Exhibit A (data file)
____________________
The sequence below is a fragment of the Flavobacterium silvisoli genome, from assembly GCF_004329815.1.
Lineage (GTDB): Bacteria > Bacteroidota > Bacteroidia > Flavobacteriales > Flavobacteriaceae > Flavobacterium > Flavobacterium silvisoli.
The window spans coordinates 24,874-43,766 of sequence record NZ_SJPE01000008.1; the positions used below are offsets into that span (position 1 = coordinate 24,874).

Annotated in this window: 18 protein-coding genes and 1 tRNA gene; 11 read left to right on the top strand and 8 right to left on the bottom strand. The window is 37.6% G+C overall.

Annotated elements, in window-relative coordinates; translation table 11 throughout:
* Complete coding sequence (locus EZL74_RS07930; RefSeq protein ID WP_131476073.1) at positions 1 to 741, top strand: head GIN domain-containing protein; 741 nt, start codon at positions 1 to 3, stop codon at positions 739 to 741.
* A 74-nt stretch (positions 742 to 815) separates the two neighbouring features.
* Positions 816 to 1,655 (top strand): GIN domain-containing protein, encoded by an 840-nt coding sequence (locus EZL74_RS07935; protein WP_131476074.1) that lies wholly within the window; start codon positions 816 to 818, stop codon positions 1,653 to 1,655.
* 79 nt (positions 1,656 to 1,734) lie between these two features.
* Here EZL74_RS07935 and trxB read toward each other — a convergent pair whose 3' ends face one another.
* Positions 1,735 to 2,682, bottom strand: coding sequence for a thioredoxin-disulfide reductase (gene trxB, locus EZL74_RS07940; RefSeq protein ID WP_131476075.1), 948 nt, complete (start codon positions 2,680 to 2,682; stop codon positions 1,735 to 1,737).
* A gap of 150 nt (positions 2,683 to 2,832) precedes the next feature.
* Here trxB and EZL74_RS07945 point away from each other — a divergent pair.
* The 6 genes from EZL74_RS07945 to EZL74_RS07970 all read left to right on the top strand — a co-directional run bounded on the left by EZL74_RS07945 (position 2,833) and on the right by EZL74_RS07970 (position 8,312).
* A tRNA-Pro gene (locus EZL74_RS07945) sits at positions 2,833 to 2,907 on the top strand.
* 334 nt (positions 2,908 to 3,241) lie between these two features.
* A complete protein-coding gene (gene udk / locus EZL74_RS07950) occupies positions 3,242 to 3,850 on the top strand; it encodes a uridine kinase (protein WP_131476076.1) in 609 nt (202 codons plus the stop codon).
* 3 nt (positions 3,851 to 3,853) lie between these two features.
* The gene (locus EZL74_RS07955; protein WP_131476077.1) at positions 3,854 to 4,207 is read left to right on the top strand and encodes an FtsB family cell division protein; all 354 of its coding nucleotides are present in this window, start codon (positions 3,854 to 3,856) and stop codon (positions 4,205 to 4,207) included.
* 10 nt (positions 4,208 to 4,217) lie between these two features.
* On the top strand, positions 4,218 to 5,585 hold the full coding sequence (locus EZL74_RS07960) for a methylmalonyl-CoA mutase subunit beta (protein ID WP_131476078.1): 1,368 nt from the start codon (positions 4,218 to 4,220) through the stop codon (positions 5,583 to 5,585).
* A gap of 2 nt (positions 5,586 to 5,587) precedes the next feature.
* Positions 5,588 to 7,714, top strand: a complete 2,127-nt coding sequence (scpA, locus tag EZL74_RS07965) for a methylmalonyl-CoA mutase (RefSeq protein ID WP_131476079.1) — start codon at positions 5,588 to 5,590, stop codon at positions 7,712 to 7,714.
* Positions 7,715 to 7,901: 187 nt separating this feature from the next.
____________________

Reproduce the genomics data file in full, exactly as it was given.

The sequence below is a fragment of the Flavobacterium silvisoli genome, from assembly GCF_004329815.1.
Lineage (GTDB): Bacteria > Bacteroidota > Bacteroidia > Flavobacteriales > Flavobacteriaceae > Flavobacterium > Flavobacterium silvisoli.
The window spans coordinates 24,874-43,766 of sequence record NZ_SJPE01000008.1; the positions used below are offsets into that span (position 1 = coordinate 24,874).

Annotated in this window: 18 protein-coding genes and 1 tRNA gene; 11 read left to right on the top strand and 8 right to left on the bottom strand. The window is 37.6% G+C overall.

Annotated elements, in window-relative coordinates; translation table 11 throughout:
* Complete coding sequence (locus EZL74_RS07930; RefSeq protein ID WP_131476073.1) at positions 1 to 741, top strand: head GIN domain-containing protein; 741 nt, start codon at positions 1 to 3, stop codon at positions 739 to 741.
* A 74-nt stretch (positions 742 to 815) separates the two neighbouring features.
* Positions 816 to 1,655 (top strand): GIN domain-containing protein, encoded by an 840-nt coding sequence (locus EZL74_RS07935; protein WP_131476074.1) that lies wholly within the window; start codon positions 816 to 818, stop codon positions 1,653 to 1,655.
* 79 nt (positions 1,656 to 1,734) lie between these two features.
* Here EZL74_RS07935 and trxB read toward each other — a convergent pair whose 3' ends face one another.
* Positions 1,735 to 2,682, bottom strand: coding sequence for a thioredoxin-disulfide reductase (gene trxB, locus EZL74_RS07940; RefSeq protein ID WP_131476075.1), 948 nt, complete (start codon positions 2,680 to 2,682; stop codon positions 1,735 to 1,737).
* A gap of 150 nt (positions 2,683 to 2,832) precedes the next feature.
* Here trxB and EZL74_RS07945 point away from each other — a divergent pair.
* The 6 genes from EZL74_RS07945 to EZL74_RS07970 all read left to right on the top strand — a co-directional run bounded on the left by EZL74_RS07945 (position 2,833) and on the right by EZL74_RS07970 (position 8,312).
* A tRNA-Pro gene (locus EZL74_RS07945) sits at positions 2,833 to 2,907 on the top strand.
* 334 nt (positions 2,908 to 3,241) lie between these two features.
* A complete protein-coding gene (gene udk / locus EZL74_RS07950) occupies positions 3,242 to 3,850 on the top strand; it encodes a uridine kinase (protein WP_131476076.1) in 609 nt (202 codons plus the stop codon).
* 3 nt (positions 3,851 to 3,853) lie between these two features.
* The gene (locus EZL74_RS07955; protein WP_131476077.1) at positions 3,854 to 4,207 is read left to right on the top strand and encodes an FtsB family cell division protein; all 354 of its coding nucleotides are present in this window, start codon (positions 3,854 to 3,856) and stop codon (positions 4,205 to 4,207) included.
* 10 nt (positions 4,208 to 4,217) lie between these two features.
* On the top strand, positions 4,218 to 5,585 hold the full coding sequence (locus EZL74_RS07960) for a methylmalonyl-CoA mutase subunit beta (protein ID WP_131476078.1): 1,368 nt from the start codon (positions 4,218 to 4,220) through the stop codon (positions 5,583 to 5,585).
* A gap of 2 nt (positions 5,586 to 5,587) precedes the next feature.
* Positions 5,588 to 7,714, top strand: a complete 2,127-nt coding sequence (scpA, locus tag EZL74_RS07965) for a methylmalonyl-CoA mutase (RefSeq protein ID WP_131476079.1) — start codon at positions 5,588 to 5,590, stop codon at positions 7,712 to 7,714.
* Positions 7,715 to 7,901: 187 nt separating this feature from the next.